- Publisher: Eduvim
- Available in: Paperback, e-book
- ISBN: 9789876993753
Criticism has sometimes postulated series or ways of reading Argentine literature through certain axes, such as the last dictatorship, or the Malvinas war; within the hypothetical series of “the novels of 2001”, El Grito, Florence Abbate’s first novel, was the first to appear and perhaps occupy a central place. Not only because of the temporary allusions to a burning Buenos Aires as a result of the atrocious social crisis of that year, but because of the strength of its writing and the remarkable way in which each of the four narrators who are building the novel show up the outbreak point of what we call “the real” carries in itself the intimate and tragic rupture of our subjectivity.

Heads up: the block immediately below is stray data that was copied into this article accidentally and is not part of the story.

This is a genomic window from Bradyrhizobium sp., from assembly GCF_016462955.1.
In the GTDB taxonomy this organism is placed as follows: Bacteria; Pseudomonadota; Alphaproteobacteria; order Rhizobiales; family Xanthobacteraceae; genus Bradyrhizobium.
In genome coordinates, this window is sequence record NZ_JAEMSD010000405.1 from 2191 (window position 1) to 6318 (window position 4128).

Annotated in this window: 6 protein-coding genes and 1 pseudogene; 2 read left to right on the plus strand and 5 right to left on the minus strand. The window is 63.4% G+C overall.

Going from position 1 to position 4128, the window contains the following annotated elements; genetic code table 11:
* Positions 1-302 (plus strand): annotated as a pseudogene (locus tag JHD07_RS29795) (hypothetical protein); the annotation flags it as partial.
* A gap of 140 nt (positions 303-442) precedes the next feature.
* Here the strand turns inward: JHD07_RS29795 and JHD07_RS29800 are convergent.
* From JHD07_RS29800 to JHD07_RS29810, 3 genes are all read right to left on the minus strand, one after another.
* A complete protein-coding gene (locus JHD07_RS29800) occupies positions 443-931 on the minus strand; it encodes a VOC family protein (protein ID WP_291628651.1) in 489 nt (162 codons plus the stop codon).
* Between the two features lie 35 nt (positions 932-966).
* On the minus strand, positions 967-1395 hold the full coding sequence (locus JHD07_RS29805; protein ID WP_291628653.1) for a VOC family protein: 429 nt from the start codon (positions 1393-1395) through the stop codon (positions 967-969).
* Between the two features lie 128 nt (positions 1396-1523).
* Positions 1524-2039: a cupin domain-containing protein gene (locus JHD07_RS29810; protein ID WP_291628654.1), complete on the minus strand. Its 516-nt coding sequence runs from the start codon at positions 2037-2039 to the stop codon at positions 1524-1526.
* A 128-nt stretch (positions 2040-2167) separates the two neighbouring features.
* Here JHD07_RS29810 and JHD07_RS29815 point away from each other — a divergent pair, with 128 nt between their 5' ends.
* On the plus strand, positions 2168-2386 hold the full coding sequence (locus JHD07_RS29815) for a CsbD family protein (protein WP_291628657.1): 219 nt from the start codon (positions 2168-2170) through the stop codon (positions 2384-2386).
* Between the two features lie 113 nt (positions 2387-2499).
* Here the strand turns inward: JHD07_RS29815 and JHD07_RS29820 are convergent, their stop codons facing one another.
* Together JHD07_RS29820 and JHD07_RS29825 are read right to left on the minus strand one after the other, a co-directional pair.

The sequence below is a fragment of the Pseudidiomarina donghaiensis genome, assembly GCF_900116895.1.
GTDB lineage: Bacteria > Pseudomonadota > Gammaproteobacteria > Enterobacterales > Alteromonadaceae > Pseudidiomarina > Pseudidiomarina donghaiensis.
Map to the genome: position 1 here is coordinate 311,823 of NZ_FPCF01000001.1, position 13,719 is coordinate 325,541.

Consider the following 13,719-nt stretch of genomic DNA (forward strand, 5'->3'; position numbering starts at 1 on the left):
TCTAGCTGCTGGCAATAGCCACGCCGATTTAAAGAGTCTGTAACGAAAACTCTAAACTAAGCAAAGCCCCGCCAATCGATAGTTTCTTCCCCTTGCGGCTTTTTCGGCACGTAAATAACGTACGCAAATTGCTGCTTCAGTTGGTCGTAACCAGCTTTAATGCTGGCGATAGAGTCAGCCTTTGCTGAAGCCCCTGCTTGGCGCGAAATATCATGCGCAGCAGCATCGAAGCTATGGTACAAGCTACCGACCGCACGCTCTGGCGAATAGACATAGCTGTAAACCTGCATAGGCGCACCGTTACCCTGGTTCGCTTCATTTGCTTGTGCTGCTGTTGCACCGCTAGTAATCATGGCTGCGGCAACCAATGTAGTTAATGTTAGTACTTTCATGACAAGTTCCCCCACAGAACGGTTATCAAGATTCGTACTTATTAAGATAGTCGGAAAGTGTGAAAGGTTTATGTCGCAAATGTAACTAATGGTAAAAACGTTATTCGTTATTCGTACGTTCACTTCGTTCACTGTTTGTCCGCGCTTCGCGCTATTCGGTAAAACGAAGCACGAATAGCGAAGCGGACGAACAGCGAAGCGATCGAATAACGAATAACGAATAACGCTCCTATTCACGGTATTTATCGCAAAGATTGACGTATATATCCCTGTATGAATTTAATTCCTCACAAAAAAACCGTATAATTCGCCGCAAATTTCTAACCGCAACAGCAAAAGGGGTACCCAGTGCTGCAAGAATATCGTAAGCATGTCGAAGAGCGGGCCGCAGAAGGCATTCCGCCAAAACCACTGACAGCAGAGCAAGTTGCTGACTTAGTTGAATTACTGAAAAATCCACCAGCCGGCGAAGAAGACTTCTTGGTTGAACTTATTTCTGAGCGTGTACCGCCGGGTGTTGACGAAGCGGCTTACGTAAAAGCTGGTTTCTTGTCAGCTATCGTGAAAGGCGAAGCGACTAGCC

“El Grito proposes nothing less than salvation, not by suggesting the purchase of some of the sky-market offerings or the cause itself, or by orienting the philanthropic ideal in paired, but by the arrival of someone else, the other, with which to look at the eyes without the promise of a foundation and with the certainty that in the sky of The Scream (the painting by Munch), after its red of blood -modernism is dead, how could there be tawdriness?- lies the eternal metaphor of dawn after a storm”.
María Moreno, Página 12.